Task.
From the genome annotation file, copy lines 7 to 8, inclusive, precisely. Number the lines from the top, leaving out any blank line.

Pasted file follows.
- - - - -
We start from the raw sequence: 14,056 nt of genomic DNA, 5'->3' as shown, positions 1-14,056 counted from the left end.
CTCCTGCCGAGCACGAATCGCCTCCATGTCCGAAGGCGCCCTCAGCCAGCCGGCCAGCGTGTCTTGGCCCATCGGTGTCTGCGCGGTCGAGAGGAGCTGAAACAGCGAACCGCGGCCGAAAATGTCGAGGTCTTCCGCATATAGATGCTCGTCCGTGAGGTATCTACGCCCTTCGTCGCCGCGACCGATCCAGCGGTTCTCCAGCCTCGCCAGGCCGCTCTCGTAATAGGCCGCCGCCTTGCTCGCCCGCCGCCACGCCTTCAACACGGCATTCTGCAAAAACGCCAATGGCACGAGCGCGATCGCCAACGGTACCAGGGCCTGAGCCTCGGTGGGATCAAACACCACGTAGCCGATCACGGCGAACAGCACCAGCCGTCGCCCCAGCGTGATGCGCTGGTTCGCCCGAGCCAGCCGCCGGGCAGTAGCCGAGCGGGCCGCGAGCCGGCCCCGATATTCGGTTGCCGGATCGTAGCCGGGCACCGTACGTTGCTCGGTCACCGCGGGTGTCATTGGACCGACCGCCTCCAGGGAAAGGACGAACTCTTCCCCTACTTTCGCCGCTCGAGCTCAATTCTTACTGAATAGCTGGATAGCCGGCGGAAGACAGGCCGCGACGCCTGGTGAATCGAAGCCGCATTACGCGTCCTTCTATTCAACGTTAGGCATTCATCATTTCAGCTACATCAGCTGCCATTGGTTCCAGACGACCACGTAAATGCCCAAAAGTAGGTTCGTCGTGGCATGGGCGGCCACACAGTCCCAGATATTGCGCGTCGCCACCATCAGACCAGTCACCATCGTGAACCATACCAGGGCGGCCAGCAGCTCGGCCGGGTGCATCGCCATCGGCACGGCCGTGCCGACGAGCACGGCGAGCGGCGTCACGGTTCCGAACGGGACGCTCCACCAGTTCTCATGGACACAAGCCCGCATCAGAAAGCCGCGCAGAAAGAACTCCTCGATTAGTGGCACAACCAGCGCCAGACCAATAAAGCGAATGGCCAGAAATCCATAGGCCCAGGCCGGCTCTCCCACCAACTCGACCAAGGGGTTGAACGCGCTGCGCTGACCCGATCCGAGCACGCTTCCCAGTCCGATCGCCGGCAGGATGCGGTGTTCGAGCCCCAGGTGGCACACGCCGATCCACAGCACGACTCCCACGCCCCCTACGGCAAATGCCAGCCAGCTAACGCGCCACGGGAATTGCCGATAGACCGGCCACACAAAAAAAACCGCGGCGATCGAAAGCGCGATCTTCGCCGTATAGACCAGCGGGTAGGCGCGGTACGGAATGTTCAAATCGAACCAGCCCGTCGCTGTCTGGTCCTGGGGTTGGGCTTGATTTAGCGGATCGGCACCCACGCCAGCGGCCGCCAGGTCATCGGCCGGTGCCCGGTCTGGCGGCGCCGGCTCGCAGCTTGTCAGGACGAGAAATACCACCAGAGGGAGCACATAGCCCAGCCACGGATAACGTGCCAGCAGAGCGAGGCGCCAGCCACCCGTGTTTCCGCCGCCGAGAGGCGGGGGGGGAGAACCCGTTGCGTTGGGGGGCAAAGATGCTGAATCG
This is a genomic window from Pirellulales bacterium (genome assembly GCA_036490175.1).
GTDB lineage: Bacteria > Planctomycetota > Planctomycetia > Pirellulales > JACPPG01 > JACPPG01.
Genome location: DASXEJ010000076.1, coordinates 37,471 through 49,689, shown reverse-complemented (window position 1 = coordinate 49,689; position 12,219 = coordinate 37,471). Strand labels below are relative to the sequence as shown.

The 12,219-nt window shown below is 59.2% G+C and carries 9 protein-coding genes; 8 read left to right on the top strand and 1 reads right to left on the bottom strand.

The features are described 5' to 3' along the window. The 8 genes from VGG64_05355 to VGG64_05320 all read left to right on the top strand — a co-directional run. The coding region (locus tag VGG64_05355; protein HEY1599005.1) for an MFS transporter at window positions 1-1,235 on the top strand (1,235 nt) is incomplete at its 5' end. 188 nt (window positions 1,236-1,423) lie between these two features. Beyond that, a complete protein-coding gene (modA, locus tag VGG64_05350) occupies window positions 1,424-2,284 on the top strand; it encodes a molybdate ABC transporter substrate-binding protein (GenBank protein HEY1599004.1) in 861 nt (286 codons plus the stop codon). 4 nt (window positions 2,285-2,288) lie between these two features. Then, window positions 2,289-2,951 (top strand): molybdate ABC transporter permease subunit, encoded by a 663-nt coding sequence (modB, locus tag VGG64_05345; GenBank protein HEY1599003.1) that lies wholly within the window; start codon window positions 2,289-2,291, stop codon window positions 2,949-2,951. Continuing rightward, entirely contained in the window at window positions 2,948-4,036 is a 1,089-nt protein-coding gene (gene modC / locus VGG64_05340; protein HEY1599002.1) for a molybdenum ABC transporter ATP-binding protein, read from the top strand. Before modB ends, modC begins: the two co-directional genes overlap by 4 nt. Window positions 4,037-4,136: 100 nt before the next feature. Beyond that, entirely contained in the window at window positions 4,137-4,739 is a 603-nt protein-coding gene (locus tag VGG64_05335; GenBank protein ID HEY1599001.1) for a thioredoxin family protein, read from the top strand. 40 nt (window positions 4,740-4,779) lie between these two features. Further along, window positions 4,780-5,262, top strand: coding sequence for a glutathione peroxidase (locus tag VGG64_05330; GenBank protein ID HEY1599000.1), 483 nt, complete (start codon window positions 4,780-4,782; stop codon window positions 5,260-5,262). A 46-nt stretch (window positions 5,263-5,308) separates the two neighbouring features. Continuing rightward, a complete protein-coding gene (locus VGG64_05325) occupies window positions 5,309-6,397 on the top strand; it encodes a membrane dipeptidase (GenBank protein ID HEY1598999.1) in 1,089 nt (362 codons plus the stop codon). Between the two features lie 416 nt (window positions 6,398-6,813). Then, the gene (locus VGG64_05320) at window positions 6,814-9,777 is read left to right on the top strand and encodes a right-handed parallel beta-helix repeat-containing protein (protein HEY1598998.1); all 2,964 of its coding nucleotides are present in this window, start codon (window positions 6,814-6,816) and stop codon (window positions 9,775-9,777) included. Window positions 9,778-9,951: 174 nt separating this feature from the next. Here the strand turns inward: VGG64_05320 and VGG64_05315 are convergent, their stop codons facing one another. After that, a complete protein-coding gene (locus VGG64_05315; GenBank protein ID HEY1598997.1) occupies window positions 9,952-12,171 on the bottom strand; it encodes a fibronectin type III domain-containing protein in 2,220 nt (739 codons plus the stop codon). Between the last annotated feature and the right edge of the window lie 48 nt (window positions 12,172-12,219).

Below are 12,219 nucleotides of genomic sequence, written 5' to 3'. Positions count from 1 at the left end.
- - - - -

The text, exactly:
The features are described 5' to 3' along the window. The 8 genes from VGG64_05355 to VGG64_05320 all read left to right on the top strand — a co-directional run. The coding region (locus tag VGG64_05355; protein HEY1599005.1) for an MFS transporter at window positions 1-1,235 on the top strand (1,235 nt) is incomplete at its 5' end. 188 nt (window positions 1,236-1,423) lie between these two features. Beyond that, a complete protein-coding gene (modA, locus tag VGG64_05350) occupies window positions 1,424-2,284 on the top strand; it encodes a molybdate ABC transporter substrate-binding protein (GenBank protein HEY1599004.1) in 861 nt (286 codons plus the stop codon). 4 nt (window positions 2,285-2,288) lie between these two features. Then, window positions 2,289-2,951 (top strand): molybdate ABC transporter permease subunit, encoded by a 663-nt coding sequence (modB, locus tag VGG64_05345; GenBank protein HEY1599003.1) that lies wholly within the window; start codon window positions 2,289-2,291, stop codon window positions 2,949-2,951. Continuing rightward, entirely contained in the window at window positions 2,948-4,036 is a 1,089-nt protein-coding gene (gene modC / locus VGG64_05340; protein HEY1599002.1) for a molybdenum ABC transporter ATP-binding protein, read from the top strand. Before modB ends, modC begins: the two co-directional genes overlap by 4 nt. Window positions 4,037-4,136: 100 nt before the next feature. Beyond that, entirely contained in the window at window positions 4,137-4,739 is a 603-nt protein-coding gene (locus tag VGG64_05335; GenBank protein ID HEY1599001.1) for a thioredoxin family protein, read from the top strand. 40 nt (window positions 4,740-4,779) lie between these two features. Further along, window positions 4,780-5,262, top strand: coding sequence for a glutathione peroxidase (locus tag VGG64_05330; GenBank protein ID HEY1599000.1), 483 nt, complete (start codon window positions 4,780-4,782; stop codon window positions 5,260-5,262). A 46-nt stretch (window positions 5,263-5,308) separates the two neighbouring features. Continuing rightward, a complete protein-coding gene (locus VGG64_05325) occupies window positions 5,309-6,397 on the top strand; it encodes a membrane dipeptidase (GenBank protein ID HEY1598999.1) in 1,089 nt (362 codons plus the stop codon). Between the two features lie 416 nt (window positions 6,398-6,813). Then, the gene (locus VGG64_05320) at window positions 6,814-9,777 is read left to right on the top strand and encodes a right-handed parallel beta-helix repeat-containing protein (protein HEY1598998.1); all 2,964 of its coding nucleotides are present in this window, start codon (window positions 6,814-6,816) and stop codon (window positions 9,775-9,777) included. Window positions 9,778-9,951: 174 nt separating this feature from the next. Here the strand turns inward: VGG64_05320 and VGG64_05315 are convergent, their stop codons facing one another. After that, a complete protein-coding gene (locus VGG64_05315; GenBank protein ID HEY1598997.1) occupies window positions 9,952-12,171 on the bottom strand; it encodes a fibronectin type III domain-containing protein in 2,220 nt (739 codons plus the stop codon). Between the last annotated feature and the right edge of the window lie 48 nt (window positions 12,172-12,219).

Below are 12,219 nucleotides of genomic sequence, written 5' to 3'. Positions count from 1 at the left end.